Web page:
Prayer Focus— As you consider present or previous dilemmas you’ve faced, ask God to give you insight and direction for how to move beyond these struggles by trusting in Him. Be honest and specific in your prayer and spend time listening and waiting for His guidance.

©2019—Word-Strong

In Spirit and Truth

Confusion has prevailed since the beginning of civilization about who God is and what He desires of those who would trust in Him. The reason is simple. We all tend to have our own ideas based on our own reasoning, rituals, superstitions, traditions, and the influence and opinions of others. This includes people raised in churches and who read the Bible.

This confusion is illustrated in the story of a Samaritan woman who encountered Jesus at an ancient well. When Jesus—the Son of God—engages her in conversation, her confusion about spiritual things is evident.

When Jesus reveals what He knows about her, she responds with a challenge about religion. Jesus doesn’t mince any words. He tells her plainly, “You don’t know what you’re worshipping.” Sadly, this is just as true for many today as it was for this woman.

The woman dismisses what Jesus says by changing the subject. This is a common tactic when a conversation about spiritual truth goes beyond our understanding. But Jesus keeps the conversation centered on what is spiritually true, as seen in how the story unfolds.

Scripture

The woman told Jesus, “Sir, give me this water! Then I won’t get thirsty or have to come here to get water.” Jesus told her, “Go to your husband, and bring him here.”

The woman replied, “I don’t have a husband.” Jesus told her, “You’re right when you say that you don’t have a husband. You’ve had five husbands, and the man you have now isn’t your husband. You’ve told the truth.” [vss 15-18]

The woman said to Jesus, “I see that you’re a prophet! Our ancestors worshiped on this mountain. But you Jews say that people must worship in Jerusalem.”

Jesus told her, “Believe me. A time is coming when you Samaritans won’t be worshiping the Father on this mountain or in Jerusalem. You don’t know what you’re worshiping. We ⌊Jews⌋ know what we’re worshiping, because salvation comes from the Jews.  [vss 19-22]

Indeed, the time is coming, and it is now here, when the true worshipers will worship the Father in spirit and truth. The Father is looking for people like that to worship him. God is a spirit. Those who worship him must worship in spirit and truth.”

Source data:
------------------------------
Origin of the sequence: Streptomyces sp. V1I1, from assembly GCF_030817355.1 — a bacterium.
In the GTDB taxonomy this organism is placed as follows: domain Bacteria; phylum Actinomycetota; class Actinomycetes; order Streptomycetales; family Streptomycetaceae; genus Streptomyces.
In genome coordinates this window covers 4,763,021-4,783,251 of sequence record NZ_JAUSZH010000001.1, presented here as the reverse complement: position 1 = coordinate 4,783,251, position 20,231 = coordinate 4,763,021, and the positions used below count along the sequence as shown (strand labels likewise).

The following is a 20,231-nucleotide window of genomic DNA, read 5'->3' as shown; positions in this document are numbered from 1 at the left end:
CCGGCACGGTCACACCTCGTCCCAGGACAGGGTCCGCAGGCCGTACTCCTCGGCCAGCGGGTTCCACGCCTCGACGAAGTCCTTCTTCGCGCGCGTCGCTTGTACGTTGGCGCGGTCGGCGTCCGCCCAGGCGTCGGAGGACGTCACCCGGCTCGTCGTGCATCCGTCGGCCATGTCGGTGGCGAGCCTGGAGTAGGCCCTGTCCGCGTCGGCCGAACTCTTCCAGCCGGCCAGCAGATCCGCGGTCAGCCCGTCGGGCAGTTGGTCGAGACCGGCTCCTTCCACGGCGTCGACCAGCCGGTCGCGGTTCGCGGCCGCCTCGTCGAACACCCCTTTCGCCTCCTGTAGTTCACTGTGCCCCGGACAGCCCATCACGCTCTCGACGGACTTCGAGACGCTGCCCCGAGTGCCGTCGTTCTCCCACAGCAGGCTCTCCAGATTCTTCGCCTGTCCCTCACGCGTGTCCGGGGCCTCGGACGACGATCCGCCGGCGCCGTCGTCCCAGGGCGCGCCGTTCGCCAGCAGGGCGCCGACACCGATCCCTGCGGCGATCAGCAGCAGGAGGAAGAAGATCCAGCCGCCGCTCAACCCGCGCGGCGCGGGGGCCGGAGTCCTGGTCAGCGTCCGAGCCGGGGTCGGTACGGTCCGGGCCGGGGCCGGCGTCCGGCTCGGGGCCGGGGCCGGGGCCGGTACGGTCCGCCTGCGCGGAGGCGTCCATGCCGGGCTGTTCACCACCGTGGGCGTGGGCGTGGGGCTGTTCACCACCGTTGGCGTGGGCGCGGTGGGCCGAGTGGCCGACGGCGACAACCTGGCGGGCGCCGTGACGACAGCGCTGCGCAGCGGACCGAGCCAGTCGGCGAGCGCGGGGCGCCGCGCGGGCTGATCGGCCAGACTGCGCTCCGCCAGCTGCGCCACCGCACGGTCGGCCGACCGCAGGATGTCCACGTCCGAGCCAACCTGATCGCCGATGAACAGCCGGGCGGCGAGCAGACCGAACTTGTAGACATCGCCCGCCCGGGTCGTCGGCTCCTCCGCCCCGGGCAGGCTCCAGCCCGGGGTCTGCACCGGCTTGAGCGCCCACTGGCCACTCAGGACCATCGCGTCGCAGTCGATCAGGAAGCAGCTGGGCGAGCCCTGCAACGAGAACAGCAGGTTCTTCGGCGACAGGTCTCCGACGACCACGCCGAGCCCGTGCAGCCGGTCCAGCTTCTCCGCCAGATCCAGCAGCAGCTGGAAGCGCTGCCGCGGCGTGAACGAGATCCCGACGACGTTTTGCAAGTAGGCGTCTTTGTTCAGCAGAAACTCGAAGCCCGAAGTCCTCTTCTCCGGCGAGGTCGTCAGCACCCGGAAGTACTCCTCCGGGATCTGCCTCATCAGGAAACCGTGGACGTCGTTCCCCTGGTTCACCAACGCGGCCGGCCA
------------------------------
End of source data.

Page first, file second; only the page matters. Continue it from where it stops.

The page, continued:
The woman said to him, “I know that the Messiah is coming. When he comes, he will tell us everything.” (Messiah is the one called Christ.)

Jesus told her, “I am he, and I am speaking to you now.” [vss 23-26]

(John 4:15-26 GW)

Key phrase—

God is a spirit. Those who worship him must worship in spirit and truth.

Digging Deeper...

Review the Scriptures above as you answer the following questions

  • What water does the Samaritan woman ask for and why does she want it?

  • What does Jesus tell the woman to do and how does this result in a religious discussion?

  • What does Jesus say about “true worshipers”? How are they to worship God and what do you think this means?

  • How does Jesus respond to the woman’s comment about the Messiah?

Reflection...

Discussions about religion are difficult for many reasons, especially when emotions are driven by opinions and ignorance that interfere with clear thinking. Terminology and traditions also contribute to confusion and fruitless debates that are more emotional than spiritual.

As Jesus speaks of spiritual things—living water—the woman is focused on what’s immediate and physical. This illustrates what Jesus says about God and worship. Worship is neither mystical nor religious, but spiritual. True worship is based in a personal relationship with God not a specific action.

When the woman dismisses what Jesus says to her about worship by speaking of the Messiah to come, Jesus reveals who He is to the woman. As the story continues, she appears to believe Him and what He says about God and true worshipers.

God is spirit—spiritual in nature, not human in origin. He’s eternal—self-existent and above and beyond the natural world. True worshipers—those whom God is seeking—worship Him in a spiritual way rather than with rituals and traditions. True worshipers also worship Him in truth—according to what is revealed by God in His written word, the Bible.

Taking it to heart...

Read through the Scripture text again as you consider and answer these questions

  • How does Jesus’ discernment about the woman’s marital status relate to what Jesus says about worshiping God?

  • What is Jesus referring to when He says, “…salvation comes from the Jews”?

  • Are you a “true worshiper” of God? If so, in what way have you learned to worship God “in spirit and truth?”

  • When Jesus tells this woman He is the Messiah, how does this reveal who is included as the true worshipers God seeks?

Personalize it...

Meditate On This— God is spirit and we need to worship Him in spirit and truth in ways that are genuinely spiritual, that reflect His true nature, and are in agreement with the truth He’s revealed about Himself in the Scriptures.

Prayer Focus— Practice times of quiet reflection before and after bringing your concerns, petitions, and intercessions to God in prayer. Ask God to help you understand how to worship in ways that please Him.

©2018—Word-Strong